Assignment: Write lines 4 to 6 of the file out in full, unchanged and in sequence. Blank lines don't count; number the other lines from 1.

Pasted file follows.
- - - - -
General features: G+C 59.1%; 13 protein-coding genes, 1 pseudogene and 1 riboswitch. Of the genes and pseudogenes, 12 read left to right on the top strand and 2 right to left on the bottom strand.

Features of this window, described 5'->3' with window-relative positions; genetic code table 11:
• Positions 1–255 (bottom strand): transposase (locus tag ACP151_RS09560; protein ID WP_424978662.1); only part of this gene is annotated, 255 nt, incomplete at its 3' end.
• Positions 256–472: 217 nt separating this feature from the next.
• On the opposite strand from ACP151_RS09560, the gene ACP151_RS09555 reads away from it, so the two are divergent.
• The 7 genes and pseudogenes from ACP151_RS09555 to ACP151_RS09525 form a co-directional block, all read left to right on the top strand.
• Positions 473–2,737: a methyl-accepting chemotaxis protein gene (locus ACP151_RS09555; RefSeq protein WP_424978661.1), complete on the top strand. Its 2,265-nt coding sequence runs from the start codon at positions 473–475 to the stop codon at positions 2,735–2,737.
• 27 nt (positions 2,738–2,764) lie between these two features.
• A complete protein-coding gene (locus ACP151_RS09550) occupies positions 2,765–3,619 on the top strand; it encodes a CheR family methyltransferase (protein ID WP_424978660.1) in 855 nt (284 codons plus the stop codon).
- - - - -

• Positions 256–472: 217 nt separating this feature from the next.
• On the opposite strand from ACP151_RS09560, the gene ACP151_RS09555 reads away from it, so the two are divergent.
• The 7 genes and pseudogenes from ACP151_RS09555 to ACP151_RS09525 form a co-directional block, all read left to right on the top strand.